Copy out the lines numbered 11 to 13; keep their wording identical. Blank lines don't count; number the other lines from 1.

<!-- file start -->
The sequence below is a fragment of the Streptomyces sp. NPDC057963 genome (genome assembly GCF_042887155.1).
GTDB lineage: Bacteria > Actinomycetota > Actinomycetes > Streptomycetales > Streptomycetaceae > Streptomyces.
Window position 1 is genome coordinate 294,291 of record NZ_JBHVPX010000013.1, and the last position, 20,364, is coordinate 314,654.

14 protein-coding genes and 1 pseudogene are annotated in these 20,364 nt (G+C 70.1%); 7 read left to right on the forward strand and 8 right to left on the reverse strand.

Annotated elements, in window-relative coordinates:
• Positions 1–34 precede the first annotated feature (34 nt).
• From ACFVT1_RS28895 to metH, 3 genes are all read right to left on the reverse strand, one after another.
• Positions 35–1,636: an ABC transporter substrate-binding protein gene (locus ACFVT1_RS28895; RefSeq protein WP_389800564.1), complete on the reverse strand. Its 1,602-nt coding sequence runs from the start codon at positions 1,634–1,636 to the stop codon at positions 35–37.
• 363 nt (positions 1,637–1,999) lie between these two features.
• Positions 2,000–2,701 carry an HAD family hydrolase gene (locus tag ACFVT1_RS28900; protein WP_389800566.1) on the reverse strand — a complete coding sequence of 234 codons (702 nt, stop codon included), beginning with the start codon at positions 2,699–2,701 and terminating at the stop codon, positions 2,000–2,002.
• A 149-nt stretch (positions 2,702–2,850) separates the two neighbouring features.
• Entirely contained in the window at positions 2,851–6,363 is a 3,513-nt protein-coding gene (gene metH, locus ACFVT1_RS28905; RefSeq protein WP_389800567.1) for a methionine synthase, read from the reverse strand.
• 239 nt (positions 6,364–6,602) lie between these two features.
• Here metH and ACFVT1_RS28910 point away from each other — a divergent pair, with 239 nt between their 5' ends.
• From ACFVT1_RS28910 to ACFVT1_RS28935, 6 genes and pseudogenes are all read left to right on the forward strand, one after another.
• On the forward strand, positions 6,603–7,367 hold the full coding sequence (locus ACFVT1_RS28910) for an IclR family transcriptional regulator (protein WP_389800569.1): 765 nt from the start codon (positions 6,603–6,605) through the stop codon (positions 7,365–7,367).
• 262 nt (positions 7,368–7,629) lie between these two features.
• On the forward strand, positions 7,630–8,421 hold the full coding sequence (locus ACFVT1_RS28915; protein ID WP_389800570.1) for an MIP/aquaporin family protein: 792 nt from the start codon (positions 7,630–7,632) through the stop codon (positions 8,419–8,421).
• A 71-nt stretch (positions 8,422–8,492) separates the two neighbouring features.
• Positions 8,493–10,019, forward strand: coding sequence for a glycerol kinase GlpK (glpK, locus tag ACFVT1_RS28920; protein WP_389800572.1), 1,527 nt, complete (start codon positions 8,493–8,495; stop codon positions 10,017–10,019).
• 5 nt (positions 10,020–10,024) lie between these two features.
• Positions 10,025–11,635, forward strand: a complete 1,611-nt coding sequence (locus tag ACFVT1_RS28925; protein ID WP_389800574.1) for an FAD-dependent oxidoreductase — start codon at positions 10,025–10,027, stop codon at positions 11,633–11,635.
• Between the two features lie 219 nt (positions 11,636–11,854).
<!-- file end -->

• A 149-nt stretch (positions 2,702–2,850) separates the two neighbouring features.
• Entirely contained in the window at positions 2,851–6,363 is a 3,513-nt protein-coding gene (gene metH, locus ACFVT1_RS28905; RefSeq protein WP_389800567.1) for a methionine synthase, read from the reverse strand.
• 239 nt (positions 6,364–6,602) lie between these two features.